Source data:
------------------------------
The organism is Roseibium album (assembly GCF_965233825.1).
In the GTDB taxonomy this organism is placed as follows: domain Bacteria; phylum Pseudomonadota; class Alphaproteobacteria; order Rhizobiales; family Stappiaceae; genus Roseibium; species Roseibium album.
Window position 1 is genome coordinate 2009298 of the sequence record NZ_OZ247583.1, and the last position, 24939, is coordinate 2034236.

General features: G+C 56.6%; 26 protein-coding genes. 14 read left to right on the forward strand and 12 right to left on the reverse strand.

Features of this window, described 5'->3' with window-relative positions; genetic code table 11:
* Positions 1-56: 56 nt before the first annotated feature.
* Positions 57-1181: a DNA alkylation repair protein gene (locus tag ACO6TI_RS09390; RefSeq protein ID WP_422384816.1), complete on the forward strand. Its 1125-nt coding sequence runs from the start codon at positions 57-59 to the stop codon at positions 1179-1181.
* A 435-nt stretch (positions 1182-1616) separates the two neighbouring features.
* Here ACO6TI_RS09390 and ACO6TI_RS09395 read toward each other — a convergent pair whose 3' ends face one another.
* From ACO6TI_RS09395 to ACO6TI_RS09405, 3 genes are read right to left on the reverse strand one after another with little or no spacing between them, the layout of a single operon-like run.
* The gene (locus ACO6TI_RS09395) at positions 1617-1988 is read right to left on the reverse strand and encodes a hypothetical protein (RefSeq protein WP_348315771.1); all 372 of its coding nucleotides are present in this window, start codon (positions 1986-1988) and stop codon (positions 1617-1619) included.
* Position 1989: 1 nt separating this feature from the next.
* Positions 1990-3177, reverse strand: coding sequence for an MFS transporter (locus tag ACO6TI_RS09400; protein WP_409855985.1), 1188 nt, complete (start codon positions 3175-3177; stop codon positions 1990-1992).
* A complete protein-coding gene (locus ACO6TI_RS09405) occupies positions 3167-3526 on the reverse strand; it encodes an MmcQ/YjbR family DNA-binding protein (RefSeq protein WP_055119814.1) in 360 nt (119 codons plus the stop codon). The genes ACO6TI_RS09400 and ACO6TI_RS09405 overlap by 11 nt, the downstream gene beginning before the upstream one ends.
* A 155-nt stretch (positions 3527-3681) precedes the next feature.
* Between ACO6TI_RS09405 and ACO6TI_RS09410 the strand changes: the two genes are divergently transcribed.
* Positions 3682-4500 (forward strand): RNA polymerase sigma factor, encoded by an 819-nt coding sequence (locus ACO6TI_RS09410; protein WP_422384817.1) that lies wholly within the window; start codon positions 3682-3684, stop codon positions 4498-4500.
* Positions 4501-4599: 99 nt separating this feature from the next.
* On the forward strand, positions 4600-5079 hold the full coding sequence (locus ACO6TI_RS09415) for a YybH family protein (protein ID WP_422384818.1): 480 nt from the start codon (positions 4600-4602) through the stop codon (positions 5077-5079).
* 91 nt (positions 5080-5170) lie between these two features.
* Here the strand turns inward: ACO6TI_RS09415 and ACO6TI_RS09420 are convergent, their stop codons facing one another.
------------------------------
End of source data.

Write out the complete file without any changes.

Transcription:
The organism is Roseibium album (assembly GCF_965233825.1).
In the GTDB taxonomy this organism is placed as follows: domain Bacteria; phylum Pseudomonadota; class Alphaproteobacteria; order Rhizobiales; family Stappiaceae; genus Roseibium; species Roseibium album.
Window position 1 is genome coordinate 2009298 of the sequence record NZ_OZ247583.1, and the last position, 24939, is coordinate 2034236.

General features: G+C 56.6%; 26 protein-coding genes. 14 read left to right on the forward strand and 12 right to left on the reverse strand.

Features of this window, described 5'->3' with window-relative positions; genetic code table 11:
* Positions 1-56: 56 nt before the first annotated feature.
* Positions 57-1181: a DNA alkylation repair protein gene (locus tag ACO6TI_RS09390; RefSeq protein ID WP_422384816.1), complete on the forward strand. Its 1125-nt coding sequence runs from the start codon at positions 57-59 to the stop codon at positions 1179-1181.
* A 435-nt stretch (positions 1182-1616) separates the two neighbouring features.
* Here ACO6TI_RS09390 and ACO6TI_RS09395 read toward each other — a convergent pair whose 3' ends face one another.
* From ACO6TI_RS09395 to ACO6TI_RS09405, 3 genes are read right to left on the reverse strand one after another with little or no spacing between them, the layout of a single operon-like run.
* The gene (locus ACO6TI_RS09395) at positions 1617-1988 is read right to left on the reverse strand and encodes a hypothetical protein (RefSeq protein WP_348315771.1); all 372 of its coding nucleotides are present in this window, start codon (positions 1986-1988) and stop codon (positions 1617-1619) included.
* Position 1989: 1 nt separating this feature from the next.
* Positions 1990-3177, reverse strand: coding sequence for an MFS transporter (locus tag ACO6TI_RS09400; protein WP_409855985.1), 1188 nt, complete (start codon positions 3175-3177; stop codon positions 1990-1992).
* A complete protein-coding gene (locus ACO6TI_RS09405) occupies positions 3167-3526 on the reverse strand; it encodes an MmcQ/YjbR family DNA-binding protein (RefSeq protein WP_055119814.1) in 360 nt (119 codons plus the stop codon). The genes ACO6TI_RS09400 and ACO6TI_RS09405 overlap by 11 nt, the downstream gene beginning before the upstream one ends.
* A 155-nt stretch (positions 3527-3681) precedes the next feature.
* Between ACO6TI_RS09405 and ACO6TI_RS09410 the strand changes: the two genes are divergently transcribed.
* Positions 3682-4500 (forward strand): RNA polymerase sigma factor, encoded by an 819-nt coding sequence (locus ACO6TI_RS09410; protein WP_422384817.1) that lies wholly within the window; start codon positions 3682-3684, stop codon positions 4498-4500.
* Positions 4501-4599: 99 nt separating this feature from the next.
* On the forward strand, positions 4600-5079 hold the full coding sequence (locus ACO6TI_RS09415) for a YybH family protein (protein ID WP_422384818.1): 480 nt from the start codon (positions 4600-4602) through the stop codon (positions 5077-5079).
* 91 nt (positions 5080-5170) lie between these two features.
* Here the strand turns inward: ACO6TI_RS09415 and ACO6TI_RS09420 are convergent, their stop codons facing one another.